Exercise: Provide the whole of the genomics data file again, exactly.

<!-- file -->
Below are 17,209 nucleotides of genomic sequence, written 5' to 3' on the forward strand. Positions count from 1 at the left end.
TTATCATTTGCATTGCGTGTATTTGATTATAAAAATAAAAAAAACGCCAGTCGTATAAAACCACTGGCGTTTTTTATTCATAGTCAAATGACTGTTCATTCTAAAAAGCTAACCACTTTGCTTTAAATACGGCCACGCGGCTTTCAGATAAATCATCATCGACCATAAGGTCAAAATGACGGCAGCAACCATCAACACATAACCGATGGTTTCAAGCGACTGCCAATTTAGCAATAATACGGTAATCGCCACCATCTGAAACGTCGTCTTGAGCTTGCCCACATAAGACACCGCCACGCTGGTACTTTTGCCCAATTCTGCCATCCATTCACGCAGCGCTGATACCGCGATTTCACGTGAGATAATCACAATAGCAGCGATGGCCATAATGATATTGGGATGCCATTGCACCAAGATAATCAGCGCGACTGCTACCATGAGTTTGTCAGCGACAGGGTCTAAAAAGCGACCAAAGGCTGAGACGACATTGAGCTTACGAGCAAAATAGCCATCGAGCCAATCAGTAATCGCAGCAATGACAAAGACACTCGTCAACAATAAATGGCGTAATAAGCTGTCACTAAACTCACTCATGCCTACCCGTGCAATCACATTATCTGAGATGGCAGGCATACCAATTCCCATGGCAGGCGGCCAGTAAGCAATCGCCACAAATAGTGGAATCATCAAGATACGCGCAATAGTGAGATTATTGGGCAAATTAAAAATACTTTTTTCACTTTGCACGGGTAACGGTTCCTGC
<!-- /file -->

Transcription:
Below are 17,209 nucleotides of genomic sequence, written 5' to 3' on the forward strand. Positions count from 1 at the left end.
TTATCATTTGCATTGCGTGTATTTGATTATAAAAATAAAAAAAACGCCAGTCGTATAAAACCACTGGCGTTTTTTATTCATAGTCAAATGACTGTTCATTCTAAAAAGCTAACCACTTTGCTTTAAATACGGCCACGCGGCTTTCAGATAAATCATCATCGACCATAAGGTCAAAATGACGGCAGCAACCATCAACACATAACCGATGGTTTCAAGCGACTGCCAATTTAGCAATAATACGGTAATCGCCACCATCTGAAACGTCGTCTTGAGCTTGCCCACATAAGACACCGCCACGCTGGTACTTTTGCCCAATTCTGCCATCCATTCACGCAGCGCTGATACCGCGATTTCACGTGAGATAATCACAATAGCAGCGATGGCCATAATGATATTGGGATGCCATTGCACCAAGATAATCAGCGCGACTGCTACCATGAGTTTGTCAGCGACAGGGTCTAAAAAGCGACCAAAGGCTGAGACGACATTGAGCTTACGAGCAAAATAGCCATCGAGCCAATCAGTAATCGCAGCAATGACAAAGACACTCGTCAACAATAAATGGCGTAATAAGCTGTCACTAAACTCACTCATGCCTACCCGTGCAATCACATTATCTGAGATGGCAGGCATACCAATTCCCATGGCAGGCGGCCAGTAAGCAATCGCCACAAATAGTGGAATCATCAAGATACGCGCAATAGTGAGATTATTGGGCAAATTAAAAATACTTTTTTCACTTTGCACGGGTAACGGTTCCTGC